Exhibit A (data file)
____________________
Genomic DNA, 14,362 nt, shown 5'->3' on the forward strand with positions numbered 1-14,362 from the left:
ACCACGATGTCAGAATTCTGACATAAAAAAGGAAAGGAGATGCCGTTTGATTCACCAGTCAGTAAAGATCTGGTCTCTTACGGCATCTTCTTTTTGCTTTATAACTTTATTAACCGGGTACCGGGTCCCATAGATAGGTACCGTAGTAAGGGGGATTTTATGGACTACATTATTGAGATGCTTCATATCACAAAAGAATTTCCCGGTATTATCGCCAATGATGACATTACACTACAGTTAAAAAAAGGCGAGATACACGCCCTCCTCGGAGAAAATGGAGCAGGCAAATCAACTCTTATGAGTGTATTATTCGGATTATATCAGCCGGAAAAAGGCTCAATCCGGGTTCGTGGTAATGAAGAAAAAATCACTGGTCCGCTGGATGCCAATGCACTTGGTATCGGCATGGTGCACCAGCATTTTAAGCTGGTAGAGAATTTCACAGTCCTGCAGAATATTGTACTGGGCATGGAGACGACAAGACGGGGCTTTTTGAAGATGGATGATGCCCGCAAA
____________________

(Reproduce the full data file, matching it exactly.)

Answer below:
Genomic DNA, 14,362 nt, shown 5'->3' on the forward strand with positions numbered 1-14,362 from the left:
ACCACGATGTCAGAATTCTGACATAAAAAAGGAAAGGAGATGCCGTTTGATTCACCAGTCAGTAAAGATCTGGTCTCTTACGGCATCTTCTTTTTGCTTTATAACTTTATTAACCGGGTACCGGGTCCCATAGATAGGTACCGTAGTAAGGGGGATTTTATGGACTACATTATTGAGATGCTTCATATCACAAAAGAATTTCCCGGTATTATCGCCAATGATGACATTACACTACAGTTAAAAAAAGGCGAGATACACGCCCTCCTCGGAGAAAATGGAGCAGGCAAATCAACTCTTATGAGTGTATTATTCGGATTATATCAGCCGGAAAAAGGCTCAATCCGGGTTCGTGGTAATGAAGAAAAAATCACTGGTCCGCTGGATGCCAATGCACTTGGTATCGGCATGGTGCACCAGCATTTTAAGCTGGTAGAGAATTTCACAGTCCTGCAGAATATTGTACTGGGCATGGAGACGACAAGACGGGGCTTTTTGAAGATGGATGATGCCCGCAAA